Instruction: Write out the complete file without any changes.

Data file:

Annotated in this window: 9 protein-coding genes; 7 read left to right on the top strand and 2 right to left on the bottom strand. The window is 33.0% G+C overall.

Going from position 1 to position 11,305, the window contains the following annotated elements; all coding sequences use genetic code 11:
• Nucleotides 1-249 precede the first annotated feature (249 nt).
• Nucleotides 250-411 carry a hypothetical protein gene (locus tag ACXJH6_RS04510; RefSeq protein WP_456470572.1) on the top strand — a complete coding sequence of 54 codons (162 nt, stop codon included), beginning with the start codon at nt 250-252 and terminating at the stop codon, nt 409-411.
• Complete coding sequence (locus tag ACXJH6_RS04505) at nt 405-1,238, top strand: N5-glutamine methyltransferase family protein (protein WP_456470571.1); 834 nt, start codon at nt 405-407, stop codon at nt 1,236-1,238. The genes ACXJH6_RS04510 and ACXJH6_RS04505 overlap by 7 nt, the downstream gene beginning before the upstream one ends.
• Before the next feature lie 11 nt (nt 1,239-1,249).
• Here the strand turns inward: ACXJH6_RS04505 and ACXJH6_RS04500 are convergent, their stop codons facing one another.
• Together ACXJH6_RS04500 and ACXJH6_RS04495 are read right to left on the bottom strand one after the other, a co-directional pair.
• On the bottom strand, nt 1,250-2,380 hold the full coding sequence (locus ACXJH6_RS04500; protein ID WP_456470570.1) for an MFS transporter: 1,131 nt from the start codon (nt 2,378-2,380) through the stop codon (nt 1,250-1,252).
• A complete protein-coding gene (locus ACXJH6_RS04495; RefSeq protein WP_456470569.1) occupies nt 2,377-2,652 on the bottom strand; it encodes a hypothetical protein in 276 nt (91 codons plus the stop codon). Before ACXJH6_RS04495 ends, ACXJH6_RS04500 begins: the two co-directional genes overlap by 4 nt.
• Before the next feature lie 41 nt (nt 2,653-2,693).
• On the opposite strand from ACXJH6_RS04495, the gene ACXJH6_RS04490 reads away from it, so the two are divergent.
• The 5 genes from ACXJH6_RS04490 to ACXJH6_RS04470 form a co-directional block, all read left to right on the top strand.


Annotated in this window: 9 protein-coding genes; 7 read left to right on the top strand and 2 right to left on the bottom strand. The window is 33.0% G+C overall.

Going from position 1 to position 11,305, the window contains the following annotated elements; all coding sequences use genetic code 11:
• Nucleotides 1-249 precede the first annotated feature (249 nt).
• Nucleotides 250-411 carry a hypothetical protein gene (locus tag ACXJH6_RS04510; RefSeq protein WP_456470572.1) on the top strand — a complete coding sequence of 54 codons (162 nt, stop codon included), beginning with the start codon at nt 250-252 and terminating at the stop codon, nt 409-411.
• Complete coding sequence (locus tag ACXJH6_RS04505) at nt 405-1,238, top strand: N5-glutamine methyltransferase family protein (protein WP_456470571.1); 834 nt, start codon at nt 405-407, stop codon at nt 1,236-1,238. The genes ACXJH6_RS04510 and ACXJH6_RS04505 overlap by 7 nt, the downstream gene beginning before the upstream one ends.
• Before the next feature lie 11 nt (nt 1,239-1,249).
• Here the strand turns inward: ACXJH6_RS04505 and ACXJH6_RS04500 are convergent, their stop codons facing one another.
• Together ACXJH6_RS04500 and ACXJH6_RS04495 are read right to left on the bottom strand one after the other, a co-directional pair.
• On the bottom strand, nt 1,250-2,380 hold the full coding sequence (locus ACXJH6_RS04500; protein ID WP_456470570.1) for an MFS transporter: 1,131 nt from the start codon (nt 2,378-2,380) through the stop codon (nt 1,250-1,252).
• A complete protein-coding gene (locus ACXJH6_RS04495; RefSeq protein WP_456470569.1) occupies nt 2,377-2,652 on the bottom strand; it encodes a hypothetical protein in 276 nt (91 codons plus the stop codon). Before ACXJH6_RS04495 ends, ACXJH6_RS04500 begins: the two co-directional genes overlap by 4 nt.
• Before the next feature lie 41 nt (nt 2,653-2,693).
• On the opposite strand from ACXJH6_RS04495, the gene ACXJH6_RS04490 reads away from it, so the two are divergent.
• The 5 genes from ACXJH6_RS04490 to ACXJH6_RS04470 form a co-directional block, all read left to right on the top strand.